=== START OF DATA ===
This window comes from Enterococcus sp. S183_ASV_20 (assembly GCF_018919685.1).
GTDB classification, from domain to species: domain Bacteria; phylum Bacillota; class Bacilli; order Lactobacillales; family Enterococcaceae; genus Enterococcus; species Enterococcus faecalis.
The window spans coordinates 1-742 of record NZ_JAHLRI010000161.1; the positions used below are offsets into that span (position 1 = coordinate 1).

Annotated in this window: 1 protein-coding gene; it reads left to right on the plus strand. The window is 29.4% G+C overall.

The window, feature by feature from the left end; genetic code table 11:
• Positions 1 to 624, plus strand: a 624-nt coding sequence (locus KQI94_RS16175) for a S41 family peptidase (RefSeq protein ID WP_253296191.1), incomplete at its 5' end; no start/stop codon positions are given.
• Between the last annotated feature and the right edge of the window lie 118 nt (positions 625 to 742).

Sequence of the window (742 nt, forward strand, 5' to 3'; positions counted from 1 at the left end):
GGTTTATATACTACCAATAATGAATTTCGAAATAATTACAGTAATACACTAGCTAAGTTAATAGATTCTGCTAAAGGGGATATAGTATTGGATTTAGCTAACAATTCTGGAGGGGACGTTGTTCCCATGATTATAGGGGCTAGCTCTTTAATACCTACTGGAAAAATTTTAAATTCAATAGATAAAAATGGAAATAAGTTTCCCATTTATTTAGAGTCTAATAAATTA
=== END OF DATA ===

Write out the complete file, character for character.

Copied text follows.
This window comes from Enterococcus sp. S183_ASV_20 (assembly GCF_018919685.1).
GTDB classification, from domain to species: domain Bacteria; phylum Bacillota; class Bacilli; order Lactobacillales; family Enterococcaceae; genus Enterococcus; species Enterococcus faecalis.
The window spans coordinates 1-742 of record NZ_JAHLRI010000161.1; the positions used below are offsets into that span (position 1 = coordinate 1).

Annotated in this window: 1 protein-coding gene; it reads left to right on the plus strand. The window is 29.4% G+C overall.

The window, feature by feature from the left end; genetic code table 11:
• Positions 1 to 624, plus strand: a 624-nt coding sequence (locus KQI94_RS16175) for a S41 family peptidase (RefSeq protein ID WP_253296191.1), incomplete at its 5' end; no start/stop codon positions are given.
• Between the last annotated feature and the right edge of the window lie 118 nt (positions 625 to 742).

Sequence of the window (742 nt, forward strand, 5' to 3'; positions counted from 1 at the left end):
GGTTTATATACTACCAATAATGAATTTCGAAATAATTACAGTAATACACTAGCTAAGTTAATAGATTCTGCTAAAGGGGATATAGTATTGGATTTAGCTAACAATTCTGGAGGGGACGTTGTTCCCATGATTATAGGGGCTAGCTCTTTAATACCTACTGGAAAAATTTTAAATTCAATAGATAAAAATGGAAATAAGTTTCCCATTTATTTAGAGTCTAATAAATTA